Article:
By Value VS By Reference: A Beginner's Perspective

Article explaining passing by value and passing by reference in JavaScript.


Dera Okeke

2 years ago | 2 min read

One of the most important concepts of programming is the distinction between passing by value and passing by reference. In this post, I will try my best to explain the concept as I understand it as a beginner.

Passing by Value

Passing by value refers to a variable being stored as its literal value rather than some other method. Typically, in JavaScript, primitive types( numbers, strings, booleans, etc) are always stored by value. This means that altering their values within a function or after being passed to another variable doesn’t change the value of the original declaration. Take the block of code below for example;

let a = 5; //the integer value of 10 is stored in variable alet c = “lovely article”; // the string value is stored in variable clet d = a; //this stores the value of 10 in variable d

Making a change to the variable d would not result to a change in the value stored in variable a as it is set to the value of 5 rather than the location variable a is stored. This is because in as much as the variable d points to the value stored in the variable a, it actually holds an entirely different value.

d = d + 5;console.log(a); //logs 5console.log(d); //logs 10

Passing by Reference

The other way by which variables can be stored is by Reference. This refers to when a variable been stored at a particular memory location on the local device. Arrays and objects are typically stored by reference to a particular memory location. A change made to the variable affects all other variables which point to that memory location. For example:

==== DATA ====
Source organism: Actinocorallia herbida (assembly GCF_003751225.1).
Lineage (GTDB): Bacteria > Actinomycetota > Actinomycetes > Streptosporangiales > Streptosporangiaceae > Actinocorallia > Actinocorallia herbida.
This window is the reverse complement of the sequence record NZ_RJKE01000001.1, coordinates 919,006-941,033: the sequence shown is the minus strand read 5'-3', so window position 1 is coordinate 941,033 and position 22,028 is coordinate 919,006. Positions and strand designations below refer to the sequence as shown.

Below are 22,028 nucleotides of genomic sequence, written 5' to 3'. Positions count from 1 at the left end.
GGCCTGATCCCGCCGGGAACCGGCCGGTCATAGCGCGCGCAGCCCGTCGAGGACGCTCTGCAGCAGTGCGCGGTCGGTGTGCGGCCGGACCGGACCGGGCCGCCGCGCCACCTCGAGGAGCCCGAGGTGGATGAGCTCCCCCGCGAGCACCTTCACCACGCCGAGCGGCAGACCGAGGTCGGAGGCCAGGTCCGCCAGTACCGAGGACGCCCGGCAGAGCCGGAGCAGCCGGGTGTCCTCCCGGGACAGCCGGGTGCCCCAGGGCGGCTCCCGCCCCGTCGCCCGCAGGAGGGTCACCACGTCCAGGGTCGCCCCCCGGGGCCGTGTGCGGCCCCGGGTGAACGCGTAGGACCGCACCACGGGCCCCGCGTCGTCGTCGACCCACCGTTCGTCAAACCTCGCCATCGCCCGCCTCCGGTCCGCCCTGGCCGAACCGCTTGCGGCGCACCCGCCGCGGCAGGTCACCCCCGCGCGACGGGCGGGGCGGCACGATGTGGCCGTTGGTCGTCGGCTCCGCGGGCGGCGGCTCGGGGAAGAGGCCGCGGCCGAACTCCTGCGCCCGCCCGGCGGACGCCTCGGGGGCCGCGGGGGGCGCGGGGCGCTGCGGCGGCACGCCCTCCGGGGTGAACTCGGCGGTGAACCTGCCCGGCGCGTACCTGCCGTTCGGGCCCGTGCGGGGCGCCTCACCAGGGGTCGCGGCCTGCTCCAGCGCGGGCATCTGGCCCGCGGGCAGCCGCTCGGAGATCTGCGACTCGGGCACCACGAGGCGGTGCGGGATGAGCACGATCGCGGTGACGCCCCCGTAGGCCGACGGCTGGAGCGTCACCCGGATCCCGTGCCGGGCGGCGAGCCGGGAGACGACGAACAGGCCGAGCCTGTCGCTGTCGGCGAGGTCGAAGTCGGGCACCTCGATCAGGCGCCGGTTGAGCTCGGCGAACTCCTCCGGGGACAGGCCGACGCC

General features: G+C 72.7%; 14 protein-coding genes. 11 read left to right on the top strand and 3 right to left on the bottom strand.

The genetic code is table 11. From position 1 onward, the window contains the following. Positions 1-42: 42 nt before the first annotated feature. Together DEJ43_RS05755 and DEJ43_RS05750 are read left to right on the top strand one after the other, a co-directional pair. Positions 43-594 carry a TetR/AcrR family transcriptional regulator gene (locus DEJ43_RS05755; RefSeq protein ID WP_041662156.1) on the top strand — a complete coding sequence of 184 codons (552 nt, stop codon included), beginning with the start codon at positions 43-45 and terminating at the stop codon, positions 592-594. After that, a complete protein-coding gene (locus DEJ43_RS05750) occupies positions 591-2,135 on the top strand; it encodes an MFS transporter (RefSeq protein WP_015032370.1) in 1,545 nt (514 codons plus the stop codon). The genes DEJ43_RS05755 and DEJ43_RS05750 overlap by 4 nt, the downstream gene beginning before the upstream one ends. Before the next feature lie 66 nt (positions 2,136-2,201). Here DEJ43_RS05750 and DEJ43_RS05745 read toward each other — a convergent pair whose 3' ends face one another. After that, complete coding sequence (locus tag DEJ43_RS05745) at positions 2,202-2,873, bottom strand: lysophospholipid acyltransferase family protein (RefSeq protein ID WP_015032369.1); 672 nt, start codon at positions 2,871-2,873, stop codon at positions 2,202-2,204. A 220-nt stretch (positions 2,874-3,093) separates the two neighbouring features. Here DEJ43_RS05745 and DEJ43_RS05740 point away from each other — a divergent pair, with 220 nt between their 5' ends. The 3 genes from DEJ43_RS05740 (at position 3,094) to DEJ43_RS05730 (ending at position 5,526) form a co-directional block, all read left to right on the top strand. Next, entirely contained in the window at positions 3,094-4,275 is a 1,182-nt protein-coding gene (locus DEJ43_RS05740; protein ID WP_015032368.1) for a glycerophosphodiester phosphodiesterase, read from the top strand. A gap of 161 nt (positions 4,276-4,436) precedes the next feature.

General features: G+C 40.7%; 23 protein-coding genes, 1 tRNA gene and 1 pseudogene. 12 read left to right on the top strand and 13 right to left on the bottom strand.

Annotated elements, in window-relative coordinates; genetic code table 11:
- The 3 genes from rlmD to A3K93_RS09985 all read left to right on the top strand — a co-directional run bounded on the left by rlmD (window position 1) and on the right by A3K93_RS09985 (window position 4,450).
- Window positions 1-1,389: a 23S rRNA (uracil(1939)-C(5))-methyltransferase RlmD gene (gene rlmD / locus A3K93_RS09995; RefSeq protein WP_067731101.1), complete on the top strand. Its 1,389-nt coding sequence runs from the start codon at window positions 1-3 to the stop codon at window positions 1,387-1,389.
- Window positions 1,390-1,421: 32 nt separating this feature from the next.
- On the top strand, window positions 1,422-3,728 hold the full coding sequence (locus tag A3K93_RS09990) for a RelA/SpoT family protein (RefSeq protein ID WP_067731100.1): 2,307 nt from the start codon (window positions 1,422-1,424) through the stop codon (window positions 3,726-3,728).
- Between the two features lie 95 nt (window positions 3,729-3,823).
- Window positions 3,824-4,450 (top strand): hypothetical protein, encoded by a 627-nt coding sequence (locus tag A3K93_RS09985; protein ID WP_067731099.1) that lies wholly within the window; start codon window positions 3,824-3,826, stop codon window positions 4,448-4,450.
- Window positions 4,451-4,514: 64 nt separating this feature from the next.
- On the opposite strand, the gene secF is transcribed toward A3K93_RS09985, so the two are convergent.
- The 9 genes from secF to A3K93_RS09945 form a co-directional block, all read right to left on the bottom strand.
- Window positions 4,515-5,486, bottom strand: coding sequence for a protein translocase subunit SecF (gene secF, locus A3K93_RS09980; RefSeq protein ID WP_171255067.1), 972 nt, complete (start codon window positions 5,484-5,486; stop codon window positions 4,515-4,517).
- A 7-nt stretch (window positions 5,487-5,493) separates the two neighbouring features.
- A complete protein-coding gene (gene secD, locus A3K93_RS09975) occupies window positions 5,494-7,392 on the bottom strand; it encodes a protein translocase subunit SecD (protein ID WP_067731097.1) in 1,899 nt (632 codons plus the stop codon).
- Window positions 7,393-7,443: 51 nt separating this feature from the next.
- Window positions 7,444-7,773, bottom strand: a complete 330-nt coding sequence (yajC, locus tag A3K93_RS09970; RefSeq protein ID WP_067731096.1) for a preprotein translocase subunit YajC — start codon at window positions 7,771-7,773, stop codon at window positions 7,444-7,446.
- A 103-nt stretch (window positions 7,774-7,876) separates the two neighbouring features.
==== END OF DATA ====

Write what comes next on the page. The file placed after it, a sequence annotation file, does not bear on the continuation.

let f = [1,2,3]; //0x00 let g = f; //0x00

Making a change to variable g also changes to the value of variable f because the variable f (and by extension variable g )holds a reference to the memory address(say 0x00) rather than the array itself. The value of the array is however stored at this memory address, 0x00.

let f = [1,2,3]; //0x00let g = f; //0x00g.push(5)console.log(f); //logs [1,2,3,5]console.log(g); //logs [1,2,3,5]

If you however assign variable g to a different array of numbers, this array would be stored in a new memory address(say 0x01). This allows you to overwrite the previous memory location set in the declaration( as in the previous block of code). The block of code below explains further:

let f = [1,2,3]; //0x00let g = f; //0x00console.log(f); //logs [1,2,3]console.log(g); //logs [1,2,3]g= [4,3,2,1]; //0x01g.push(5)console.log(f); //logs [1,2,3]console.log(g); //logs [4,3,2,1,5]let i = [1,2,3]; //0x02

It’s also worth noting that checking equality on two arrays that have the same exact values but do not reference the same memory locations returns false. Equality checks only return true if both arrays are stored at the same memory location.

let f = [1,2,3]; //0x00let g = f; //0x00console.log(`f == g ${f==g}`); //logs f == g true console.log(`f === g ${f===g}`); //logs f === g truelet i = [3,4,5]; //0x01let j = [3,4,5]; //0x02console.log(`i == j ${i==j}`); //logs f == g falseconsole.log(`i === j ${i===j}`); //logs f === g false


The concepts of passing by values and passing by references in programming are important as it could lead to bugs that may be somewhat difficult to track down. Understanding this concept helps to save you time and effort when debugging your code.


Created by

Dera Okeke







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